The MRI of head and neck showed hypoplasia of nasal cavity, paranasal sinuses, oral cavity and jaw bones. There were two bony septi seen extending from mandible to maxilla in the midline and towards left side (Fig. 2). Anteriorly the tongue appeared to be partially fused with the palate. Communication of oral cavity with left nasal cavity was suggestive of palatal cleft. There were bilateral punctate ossification present in the spheno-frontal and coronal suture area along with mild flattening of skull bones, orbital floor and mandibular fossae. Temporomandibular joint (TMJ) spaces, mandibular condylar head, ramus and body were normal. However, fusion of both the half of the mandible at midline was more acute. The brain tissue and airway appeared to be normal. The findings of CT scan corroborated to the MRI. The hematological and biochemical parameters were within the normal limit. On clinico-radiological evaluation he was diagnosed as a case of Oromandibular limb hypogenesis syndrome Type IV E.

As patient was having features of failure to thrive and was at high risk of aspiration and related complications due to enteral feeding, it was decided to intervene at the earliest. Delaying the procedure may result in growth restriction and progressive ankylosis of the TMJ. The case was discussed with the intensivist and pediatric anesthesiologist. The patient was placed supine and administered general anaesthesia through fibreoptic guided nasal intubation. The release of the bony syngnathia along the occlusion plane and surgical transection of synechiae (posterior right, left) were pursued using osteotomes and electrocautery. Achieving a mouth opening of 18 mm and release of fusion of the tongue from the palate, the cleft palate and microglossia was appreciated (Fig. 3). Bilateral condyles palpated endaurally and mandibular movements were confirmed intraoperatively. The patient was transferred to neonatal ICU and extubated uneventfully after 24 hours. Nasogastric tube was removed on post-operative day 5 and oral feed was commenced (Fig 4). The child was discharged on 7th post-operative day and parents were advised monthly follow up. 4 months post-surgery the oral feeding of the patient is sustained with achieving timely growth milestones and weight gained to 5.6 kg (Fig. 5).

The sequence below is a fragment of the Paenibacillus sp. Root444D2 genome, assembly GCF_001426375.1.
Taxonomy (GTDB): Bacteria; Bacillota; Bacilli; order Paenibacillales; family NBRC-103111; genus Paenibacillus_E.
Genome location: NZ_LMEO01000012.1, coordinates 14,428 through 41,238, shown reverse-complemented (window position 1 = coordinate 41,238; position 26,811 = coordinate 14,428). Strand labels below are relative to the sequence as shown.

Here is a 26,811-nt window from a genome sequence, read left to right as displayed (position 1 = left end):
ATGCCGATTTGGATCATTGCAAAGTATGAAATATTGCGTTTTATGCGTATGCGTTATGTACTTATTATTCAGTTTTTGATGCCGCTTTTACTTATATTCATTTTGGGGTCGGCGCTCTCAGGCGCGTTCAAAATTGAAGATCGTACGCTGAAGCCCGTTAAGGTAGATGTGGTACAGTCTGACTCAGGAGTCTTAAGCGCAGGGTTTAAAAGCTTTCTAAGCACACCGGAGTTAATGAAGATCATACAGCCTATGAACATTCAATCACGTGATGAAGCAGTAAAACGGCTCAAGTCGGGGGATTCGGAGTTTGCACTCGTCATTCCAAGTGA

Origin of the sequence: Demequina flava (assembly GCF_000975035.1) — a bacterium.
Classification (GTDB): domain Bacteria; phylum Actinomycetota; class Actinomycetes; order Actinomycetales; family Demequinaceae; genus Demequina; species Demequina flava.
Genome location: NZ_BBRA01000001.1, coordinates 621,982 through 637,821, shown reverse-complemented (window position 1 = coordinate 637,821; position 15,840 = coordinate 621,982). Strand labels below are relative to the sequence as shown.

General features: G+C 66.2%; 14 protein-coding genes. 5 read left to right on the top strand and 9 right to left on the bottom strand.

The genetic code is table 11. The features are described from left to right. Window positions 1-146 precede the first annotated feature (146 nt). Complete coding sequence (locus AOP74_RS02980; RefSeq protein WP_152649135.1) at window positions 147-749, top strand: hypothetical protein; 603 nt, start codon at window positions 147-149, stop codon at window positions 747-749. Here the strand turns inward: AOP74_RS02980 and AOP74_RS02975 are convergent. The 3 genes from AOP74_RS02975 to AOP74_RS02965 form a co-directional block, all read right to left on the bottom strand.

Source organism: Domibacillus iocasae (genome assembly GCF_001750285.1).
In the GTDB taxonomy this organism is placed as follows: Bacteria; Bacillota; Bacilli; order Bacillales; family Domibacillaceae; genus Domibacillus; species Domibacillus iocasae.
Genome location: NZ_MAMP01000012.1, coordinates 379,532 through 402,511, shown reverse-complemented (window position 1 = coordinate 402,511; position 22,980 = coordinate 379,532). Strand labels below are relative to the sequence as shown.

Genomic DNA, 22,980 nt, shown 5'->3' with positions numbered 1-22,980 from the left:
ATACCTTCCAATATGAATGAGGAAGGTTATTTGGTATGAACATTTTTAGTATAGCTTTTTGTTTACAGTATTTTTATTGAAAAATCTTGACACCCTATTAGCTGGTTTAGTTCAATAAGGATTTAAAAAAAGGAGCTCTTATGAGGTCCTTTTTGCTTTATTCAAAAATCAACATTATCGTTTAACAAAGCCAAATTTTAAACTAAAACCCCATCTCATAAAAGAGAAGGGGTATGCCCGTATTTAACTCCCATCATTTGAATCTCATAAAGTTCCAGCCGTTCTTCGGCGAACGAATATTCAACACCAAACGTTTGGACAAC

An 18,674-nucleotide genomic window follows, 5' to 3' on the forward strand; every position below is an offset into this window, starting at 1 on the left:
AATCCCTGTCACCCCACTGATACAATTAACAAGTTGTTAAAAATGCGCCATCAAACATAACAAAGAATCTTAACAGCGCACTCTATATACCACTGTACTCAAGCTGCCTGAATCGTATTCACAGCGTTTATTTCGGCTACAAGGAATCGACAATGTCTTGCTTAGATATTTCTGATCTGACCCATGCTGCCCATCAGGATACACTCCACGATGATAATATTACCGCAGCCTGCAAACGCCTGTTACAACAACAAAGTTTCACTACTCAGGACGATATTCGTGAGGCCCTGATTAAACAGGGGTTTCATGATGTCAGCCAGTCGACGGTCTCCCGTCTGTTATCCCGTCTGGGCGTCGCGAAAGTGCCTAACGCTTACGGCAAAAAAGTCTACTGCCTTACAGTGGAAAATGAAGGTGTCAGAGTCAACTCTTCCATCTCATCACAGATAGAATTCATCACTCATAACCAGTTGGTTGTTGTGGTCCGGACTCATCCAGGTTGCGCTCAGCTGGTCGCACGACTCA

thumbnail Fig. 1

(a) Frontal profile of patient. (b) Frontal facial profile. (c) Hypodactylomelia of right foot with absent metatarsals and phalanges. (d,e) Morphological features showing anonychia of the distal phalanges and hypoplasia of the distal hand (Right).

thumbnail Fig. 2

Coronal scan showing bony septiseen extending from mandible to maxilla in the midline and left side.

thumbnail Fig. 3

Intraoperative release of syngnathia and synechiae.

thumbnail Fig. 4

Immediate post-operative mouth opening.

thumbnail Fig. 5

4 months post-operative mouth opening.

Discussion

OLHS represents a spectrum of disorders affecting the orofacial region and the limbs. Having overlapping features, these syndromes have been classified for ease of diagnosis. Our case is OLHS Type IV E: syngnathia with hypoglossia-hypodactylomelia, has a heterogenous etiology. There was a positive prenatal history of maternal fever. Evidence of maternal hyperthermia causing OLHS has been well documented [1,5]. Maternal fever at/above 102 °F(38.9 °C) between 4 and 14 weeks of pregnancy results in a range of defects including limb reduction, central nervous system (CNS) defects, facial dysmorphogenesis, and foetal death. It is pathogenesis points towards heat induced vascular disruption of the embryo. The severity, duration and timing of the maternal fever, relates to the nature of the anomalies present. CNS defects appear to be the most common consequence of gestational hyperthermia. Yet, patients with OLHS are often born with normal intelligence [5]. However, more research is required to be undertaken for association of maternal hyperthermia and OLHS.